Quanscient awarded First Prize in Fujitsu’s Global Quantum Simulator Challenge

Quanscient, a Finnish quantum technology firm, has been announced as the victor of the Fujitsu Quantum Simulator Challenge, with a prize of $100,000.

This international contest called upon the quantum industry and academic community to explore the capabilities of Fujitsu's 39 qubit quantum simulator through unique problems and applications, with the goal of advancing research in quantum technologies. Quanscient emerged victorious with its project that honed in on quantum algorithms for fluid dynamics.

The company is at the forefront of creating a groundbreaking simulation technology that leverages Cloud and quantum computing to enable cutting-edge multiphysics simulations. Quanscient Allsolve, its flagship product, stands as the premiere multiphysics simulation software in terms of speed. This software facilitates a fully digital research and development process through a distinctive blend of native multiphysics algorithms, sophisticated Cloud computing, and the potential for future quantum integration.

In the context of the Fujitsu challenge, Quanscient's award-winning effort was dedicated to exploring quantum algorithms for fluid dynamics. The team embarked on research into the efficacy of complex fluid simulations by utilising quantum techniques within the realm of fluid dynamics. Their focus was on the development of quantum algorithms that could find applications in the manufacturing sectors of vehicles, ships, and aircraft, in addition to biomedicine.

"This achievement not only underscores our expertise in quantum computing but also reinforces our role in addressing challenges in complex simulations,” says Quanscient’s Chief Scientist, Dr. Valtteri Lahtinen.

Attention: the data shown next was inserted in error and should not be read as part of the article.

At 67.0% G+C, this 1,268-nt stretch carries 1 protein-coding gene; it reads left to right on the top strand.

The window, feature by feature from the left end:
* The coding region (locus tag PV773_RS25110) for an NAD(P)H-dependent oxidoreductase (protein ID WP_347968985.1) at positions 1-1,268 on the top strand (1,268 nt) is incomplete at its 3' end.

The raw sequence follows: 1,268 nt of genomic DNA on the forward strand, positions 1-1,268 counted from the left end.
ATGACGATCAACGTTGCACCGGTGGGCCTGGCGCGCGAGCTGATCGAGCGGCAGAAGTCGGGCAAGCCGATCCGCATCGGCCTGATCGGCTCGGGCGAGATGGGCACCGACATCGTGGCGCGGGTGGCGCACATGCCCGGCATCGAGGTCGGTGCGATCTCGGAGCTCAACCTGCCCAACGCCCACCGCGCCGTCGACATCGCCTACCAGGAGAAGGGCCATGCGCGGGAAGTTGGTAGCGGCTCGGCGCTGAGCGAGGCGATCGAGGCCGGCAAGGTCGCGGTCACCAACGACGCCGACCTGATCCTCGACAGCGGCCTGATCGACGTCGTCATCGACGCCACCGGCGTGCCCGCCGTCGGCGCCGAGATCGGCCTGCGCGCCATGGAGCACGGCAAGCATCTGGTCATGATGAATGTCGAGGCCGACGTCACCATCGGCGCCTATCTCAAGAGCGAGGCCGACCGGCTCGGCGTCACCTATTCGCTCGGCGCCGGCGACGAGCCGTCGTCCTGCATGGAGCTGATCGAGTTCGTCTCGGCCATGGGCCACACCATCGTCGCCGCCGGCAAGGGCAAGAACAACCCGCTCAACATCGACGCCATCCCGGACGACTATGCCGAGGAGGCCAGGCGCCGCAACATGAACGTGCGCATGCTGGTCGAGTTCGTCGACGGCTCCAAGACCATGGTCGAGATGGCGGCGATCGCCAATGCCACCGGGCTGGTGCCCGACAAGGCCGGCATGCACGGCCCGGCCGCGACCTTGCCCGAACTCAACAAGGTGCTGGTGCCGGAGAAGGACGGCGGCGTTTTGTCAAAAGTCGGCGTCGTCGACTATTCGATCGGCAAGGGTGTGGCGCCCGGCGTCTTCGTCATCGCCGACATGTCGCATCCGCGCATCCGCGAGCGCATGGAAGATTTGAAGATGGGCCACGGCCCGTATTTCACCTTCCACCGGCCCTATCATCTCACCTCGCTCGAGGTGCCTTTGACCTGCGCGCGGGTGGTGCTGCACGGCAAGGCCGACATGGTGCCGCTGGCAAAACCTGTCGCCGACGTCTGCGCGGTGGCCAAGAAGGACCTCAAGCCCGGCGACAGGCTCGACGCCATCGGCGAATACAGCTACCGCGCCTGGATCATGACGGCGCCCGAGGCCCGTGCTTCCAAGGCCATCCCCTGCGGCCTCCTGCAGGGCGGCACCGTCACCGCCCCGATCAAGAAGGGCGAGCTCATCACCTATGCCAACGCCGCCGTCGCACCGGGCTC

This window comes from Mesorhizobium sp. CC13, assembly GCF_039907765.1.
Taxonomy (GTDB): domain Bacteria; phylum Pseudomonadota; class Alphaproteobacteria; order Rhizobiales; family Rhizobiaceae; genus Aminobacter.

"Quanscient's winning project demonstrated the remarkable potential of quantum algorithms in addressing societal challenges. Quanscient’s pioneering work in applying quantum techniques to the field of fluid dynamics holds a multitude of prospective applications. We eagerly look forward to witnessing their future innovations,” says Hideto Okada, Head of Technology Strategy Unit of Fujitsu.

Pioneering progress in quantum algorithm development

Quanscient has swiftly achieved notable progress in the development of quantum algorithms, alongside its cloud-native multiphysics simulation capabilities. The company's quantum team, recognised for its expertise in the quantum lattice Boltzmann method (QLBM) and computational fluid dynamics (CFD), has become the first globally to conduct a multiphysics simulation using real quantum hardware. Quanscient now offers tailored quantum algorithm development and licensing opportunities for its pilot customers.

In 2022, Quanscient initiated research into Quantum lattice Boltzmann methods for quantum computing, successfully conducting 1D simulations on an actual quantum computer. The team subsequently moved on to 2D simulations and refined algorithms for more extensive simulations. By 2023, they had developed the Navier-Stokes solver and an imaginary time quantum linear solver, and conducted research into lattice gas automata.

The firm's forthcoming objective is to pioneer 3D simulations by executing a 3D quantum lattice Boltzmann simulation on an actual quantum device. Quanscient plans to undertake comprehensive quantum lattice Boltzmann simulations in partnership with leading quantum computer manufacturers, shedding light on the capabilities of current quantum devices.

Quanscient's quantum simulations are poised to meet the surging demand for complex research and development solutions. Emerging technologies, such as fusion energy and quantum hardware, stand to gain significantly from quantum simulations. Moreover, design complexity is escalating in various sectors, including aerospace, automotive, and electronics, underscoring the growing relevance of these advancements.

“Our long-term quantum computing vision involves transitioning much of global computational fluid dynamics to quantum computing for its efficiency and lower CO2 emissions. We aim to expand our quantum algorithms to cover different physics types, which could enable currently unfeasible simulations, such as real-time digital twins of complete fusion power plants and airplanes. We aim to integrate our pioneering quantum algorithms into our simulation products in the next couple of years” Lahtinen explains.